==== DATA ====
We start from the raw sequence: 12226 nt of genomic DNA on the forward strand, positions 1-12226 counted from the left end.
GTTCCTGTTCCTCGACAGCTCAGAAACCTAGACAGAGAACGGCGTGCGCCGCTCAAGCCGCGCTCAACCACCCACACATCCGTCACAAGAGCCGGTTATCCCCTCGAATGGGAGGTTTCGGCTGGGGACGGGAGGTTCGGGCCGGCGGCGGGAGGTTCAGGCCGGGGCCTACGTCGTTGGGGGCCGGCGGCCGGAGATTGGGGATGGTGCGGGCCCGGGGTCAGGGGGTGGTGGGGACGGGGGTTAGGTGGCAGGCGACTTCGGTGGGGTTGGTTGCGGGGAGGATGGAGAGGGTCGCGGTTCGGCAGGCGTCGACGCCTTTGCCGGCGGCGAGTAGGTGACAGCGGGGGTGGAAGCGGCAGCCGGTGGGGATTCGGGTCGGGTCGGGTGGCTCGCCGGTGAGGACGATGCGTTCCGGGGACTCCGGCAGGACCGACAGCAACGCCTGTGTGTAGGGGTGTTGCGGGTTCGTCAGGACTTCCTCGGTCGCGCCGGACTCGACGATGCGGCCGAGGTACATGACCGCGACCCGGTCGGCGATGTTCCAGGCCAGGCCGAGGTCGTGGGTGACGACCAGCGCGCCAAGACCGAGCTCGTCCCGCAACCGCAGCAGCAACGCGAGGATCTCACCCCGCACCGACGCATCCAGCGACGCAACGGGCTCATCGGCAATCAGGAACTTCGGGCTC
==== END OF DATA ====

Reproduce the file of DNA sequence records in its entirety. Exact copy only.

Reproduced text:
We start from the raw sequence: 12226 nt of genomic DNA on the forward strand, positions 1-12226 counted from the left end.
GTTCCTGTTCCTCGACAGCTCAGAAACCTAGACAGAGAACGGCGTGCGCCGCTCAAGCCGCGCTCAACCACCCACACATCCGTCACAAGAGCCGGTTATCCCCTCGAATGGGAGGTTTCGGCTGGGGACGGGAGGTTCGGGCCGGCGGCGGGAGGTTCAGGCCGGGGCCTACGTCGTTGGGGGCCGGCGGCCGGAGATTGGGGATGGTGCGGGCCCGGGGTCAGGGGGTGGTGGGGACGGGGGTTAGGTGGCAGGCGACTTCGGTGGGGTTGGTTGCGGGGAGGATGGAGAGGGTCGCGGTTCGGCAGGCGTCGACGCCTTTGCCGGCGGCGAGTAGGTGACAGCGGGGGTGGAAGCGGCAGCCGGTGGGGATTCGGGTCGGGTCGGGTGGCTCGCCGGTGAGGACGATGCGTTCCGGGGACTCCGGCAGGACCGACAGCAACGCCTGTGTGTAGGGGTGTTGCGGGTTCGTCAGGACTTCCTCGGTCGCGCCGGACTCGACGATGCGGCCGAGGTACATGACCGCGACCCGGTCGGCGATGTTCCAGGCCAGGCCGAGGTCGTGGGTGACGACCAGCGCGCCAAGACCGAGCTCGTCCCGCAACCGCAGCAGCAACGCGAGGATCTCACCCCGCACCGACGCATCCAGCGACGCAACGGGCTCATCGGCAATCAGGAACTTCGGGCTC